Best of 2019: Top 10 Musical Moments at the Bull

Here’s my unsolicited account of some of my favorite moments of 2019. I realize that most of Nippertown’s readership has no idea where Galway is, what the Cock ‘n Bull is or who the hell I am (editor’s note: Rick is the owner), but… we’ve got an old barn with terrific acoustics, a great sound system, immensely talented technicians and some truly unforgettable performances that I’d like to share…

Scott Sharrard & Jay Collins on September 9

Scott Sharrard brought his southern spirit and roots music infused sound to the Cock ‘n Bull. Best known for his lead guitar and musical director roles for the Gregg Allman Band, Sharrard is a prolific writer and performer. Sherrard also played with his own band The Chesterfields; he has also released three of his own albums.

Tony Trischka’s “Of A Winter’s Night” on December 11

Trischka is a world-class banjo bluegrass musician with followers who will recognize him from a career marked by performances with  Steve MartinEarl ScruggsBéla FleckTony Rice and many other luminaries. He has released over thirteen albums as lead banjoist, and at least a half dozen more with other bluegrass bands.

Jim Gaudet and the Railroad People on October 25

Jim is as much a storyteller as a songwriter.  As he sings his songs the listener can visualize the scene as if it’s playing out in front of the stage, and, such weepers as “Johnny Was An Outlaw” and “Goin’ Up To Saratoga”, tugs at the heart.  Not that they are all sad, but the emotion still comes through on his faster songs. “I Ain’t Gettin’ Up” is a Cajun rocker dripping with New Orleans spice.

Flinner, Grier & Phillips on August 15

From the Redwoods to the Rockies to the Blue Ridge Mountains, the members of Phillips, Grier & Flinner are considered to be among today’s finest acoustic instrumentalists. The trio is well-loved for their clear, sparse sound that focuses on bluegrass melodies.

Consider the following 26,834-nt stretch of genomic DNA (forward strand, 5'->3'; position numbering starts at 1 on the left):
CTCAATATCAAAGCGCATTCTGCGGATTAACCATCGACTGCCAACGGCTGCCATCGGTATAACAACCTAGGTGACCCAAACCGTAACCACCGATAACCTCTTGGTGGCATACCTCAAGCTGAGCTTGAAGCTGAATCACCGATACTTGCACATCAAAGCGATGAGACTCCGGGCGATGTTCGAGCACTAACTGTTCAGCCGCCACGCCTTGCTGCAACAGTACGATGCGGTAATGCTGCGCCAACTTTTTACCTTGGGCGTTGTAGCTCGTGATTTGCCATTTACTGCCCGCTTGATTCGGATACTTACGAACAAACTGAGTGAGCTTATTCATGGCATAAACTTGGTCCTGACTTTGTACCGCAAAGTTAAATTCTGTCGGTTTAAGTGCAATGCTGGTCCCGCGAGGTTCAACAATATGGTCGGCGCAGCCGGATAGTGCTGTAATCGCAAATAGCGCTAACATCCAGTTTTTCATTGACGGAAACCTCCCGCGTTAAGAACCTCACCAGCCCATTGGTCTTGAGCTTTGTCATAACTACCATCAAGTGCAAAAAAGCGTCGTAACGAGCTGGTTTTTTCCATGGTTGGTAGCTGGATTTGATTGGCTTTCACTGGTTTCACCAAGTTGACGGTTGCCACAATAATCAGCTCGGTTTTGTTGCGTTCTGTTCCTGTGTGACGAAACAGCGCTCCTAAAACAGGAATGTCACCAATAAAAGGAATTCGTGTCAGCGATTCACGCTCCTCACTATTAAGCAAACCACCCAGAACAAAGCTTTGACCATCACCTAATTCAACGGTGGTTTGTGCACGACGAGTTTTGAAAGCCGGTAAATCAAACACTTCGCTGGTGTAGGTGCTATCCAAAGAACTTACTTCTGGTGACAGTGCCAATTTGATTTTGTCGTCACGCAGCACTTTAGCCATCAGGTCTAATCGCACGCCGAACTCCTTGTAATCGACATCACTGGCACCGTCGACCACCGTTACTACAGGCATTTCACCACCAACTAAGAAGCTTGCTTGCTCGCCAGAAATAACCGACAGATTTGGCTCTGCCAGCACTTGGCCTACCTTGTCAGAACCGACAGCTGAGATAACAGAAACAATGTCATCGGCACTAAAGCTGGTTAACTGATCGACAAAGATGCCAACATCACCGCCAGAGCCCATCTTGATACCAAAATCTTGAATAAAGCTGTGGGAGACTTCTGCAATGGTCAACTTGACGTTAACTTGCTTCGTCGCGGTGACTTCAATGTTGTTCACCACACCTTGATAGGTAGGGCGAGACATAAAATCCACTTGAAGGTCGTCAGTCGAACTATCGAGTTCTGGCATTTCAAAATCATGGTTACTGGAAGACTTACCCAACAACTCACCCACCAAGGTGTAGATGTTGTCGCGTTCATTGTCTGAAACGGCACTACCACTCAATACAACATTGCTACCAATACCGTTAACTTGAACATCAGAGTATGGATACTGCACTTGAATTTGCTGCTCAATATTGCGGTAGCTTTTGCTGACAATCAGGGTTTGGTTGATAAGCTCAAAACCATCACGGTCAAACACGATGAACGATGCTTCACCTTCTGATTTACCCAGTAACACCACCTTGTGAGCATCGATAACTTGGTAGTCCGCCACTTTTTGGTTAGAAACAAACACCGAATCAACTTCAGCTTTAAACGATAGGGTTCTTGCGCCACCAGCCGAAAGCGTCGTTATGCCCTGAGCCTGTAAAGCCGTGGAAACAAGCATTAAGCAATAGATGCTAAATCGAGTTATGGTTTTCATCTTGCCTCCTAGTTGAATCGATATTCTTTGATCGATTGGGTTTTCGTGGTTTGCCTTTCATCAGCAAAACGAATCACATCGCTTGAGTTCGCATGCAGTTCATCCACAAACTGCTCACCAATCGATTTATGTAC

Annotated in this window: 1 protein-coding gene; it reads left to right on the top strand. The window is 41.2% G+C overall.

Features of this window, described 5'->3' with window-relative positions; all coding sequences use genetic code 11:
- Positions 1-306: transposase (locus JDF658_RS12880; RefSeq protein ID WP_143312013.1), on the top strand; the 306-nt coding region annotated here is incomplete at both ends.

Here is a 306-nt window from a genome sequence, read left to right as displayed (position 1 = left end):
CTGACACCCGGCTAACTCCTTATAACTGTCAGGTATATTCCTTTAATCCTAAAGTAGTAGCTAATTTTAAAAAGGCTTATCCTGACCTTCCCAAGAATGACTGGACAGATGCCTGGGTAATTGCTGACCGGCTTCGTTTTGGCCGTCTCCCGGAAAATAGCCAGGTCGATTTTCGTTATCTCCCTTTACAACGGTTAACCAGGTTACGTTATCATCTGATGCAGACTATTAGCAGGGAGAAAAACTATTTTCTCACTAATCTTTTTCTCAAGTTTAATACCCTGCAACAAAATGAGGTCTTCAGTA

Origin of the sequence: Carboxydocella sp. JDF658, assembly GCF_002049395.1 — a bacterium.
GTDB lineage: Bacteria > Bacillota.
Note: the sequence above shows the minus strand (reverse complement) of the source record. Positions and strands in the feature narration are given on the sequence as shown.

With Todd Phillips on bass, David Grier on guitar, and Matt Flinner on Mandolin, this acoustic trio always thrill with amazing skills on strings. This concert was noted as a “reunion show,” as the trio is not often touring together.

Band of Rustlers on February 22

Band of Rustlers features three incredible musicians: JP Biondi (Cabinet) and brothers Roy and Kevin Williams.  JP demonstrated tremendous range with his sweet tenor voice and had a fun whistle to add to the traditional cowboy songs. Brother Roy, a frequent performer this summer at the Cock ‘n Bull, delighted with his fast-paced and technical guitar playing, as well as his fun bass voice that he used both to sing and speak through the archetypal western tunes. Kevin Williams on bass was consistent, playful and a well-rounded third to the other two.

Ruth Moody on May 15

Although best known for her work with The Wailin’ Jennys, Ruth is an artist of exceptional depth and grace in her own right. Critics have lauded her ethereal vocals, impressive multi-instrumentalism, and insightful songwriting. Written with a maturity and wisdom that belies her age, her songs are timeless, universal, and exquisitely crafted, all sung with an intimacy and honesty that is unmistakably hers.

Angelina Valente CD Release on April 10

Angelina Valente grew up in Galway, NY where she developed a love for performing at a very young age. Angelina’s singer/songwriter style strips her music down to the bare bones with just vocals and keys, emanating a folk/pop sound. Her soft piano and strong voice, complete with her honest lyrics, create an exceptional, emotional experience suitable for all listeners.

Peter Mulvey on October 13

Peter Mulvey is a veteran singer and songwriter from Milwaukee, Wisconsin. He began his career on the streets of Dublin, Ireland, as a busker, and from there moved on to performing in the subways and streets of Boston, Massachusetts. This led to his first record deal and a leap to full-time national and international touring, beginning in the early nineties.

Time Sawyer on June 9

Time Sawyer is interested in “real people and real songs” and that’s just what the listener finds in their music – a sense of realness. Time Sawyer blends a grassroots feel with heart-felt lyrics to put on an entertaining show. From introspective ballads to high-energy crowd-pleasers, Time Sawyer’s songs land in that rootsy sweet spot where folk, alt-country, and rock gather for a good time.

Jeffrey Foucault on October 24

Excerpt from Nippertown review, “At the Cock ‘n Bull, Foucault played over a dozen pieces in his humble, understated manner, telling jokes between songs that included gritty, descriptive lyrics that transported the listener and made the mundane features of daily life somehow wondrously linked to human connection and spiritual awakening.”

1 Comment
  1. steve kovacik says

    The BEST small room in the region to go hear live music. Period. Looking forward to what will be coming to the ‘Bull in 2020.

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